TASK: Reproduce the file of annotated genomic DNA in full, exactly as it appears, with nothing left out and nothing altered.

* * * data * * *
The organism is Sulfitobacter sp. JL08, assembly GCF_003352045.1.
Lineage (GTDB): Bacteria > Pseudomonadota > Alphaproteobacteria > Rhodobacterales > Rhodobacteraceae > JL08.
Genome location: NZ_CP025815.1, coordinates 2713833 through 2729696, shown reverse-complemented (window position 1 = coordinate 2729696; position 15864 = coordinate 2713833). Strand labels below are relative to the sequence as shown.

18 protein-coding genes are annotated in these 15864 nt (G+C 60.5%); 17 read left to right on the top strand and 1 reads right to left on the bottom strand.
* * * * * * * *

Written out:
The organism is Sulfitobacter sp. JL08, assembly GCF_003352045.1.
Lineage (GTDB): Bacteria > Pseudomonadota > Alphaproteobacteria > Rhodobacterales > Rhodobacteraceae > JL08.
Genome location: NZ_CP025815.1, coordinates 2713833 through 2729696, shown reverse-complemented (window position 1 = coordinate 2729696; position 15864 = coordinate 2713833). Strand labels below are relative to the sequence as shown.

18 protein-coding genes are annotated in these 15864 nt (G+C 60.5%); 17 read left to right on the top strand and 1 reads right to left on the bottom strand.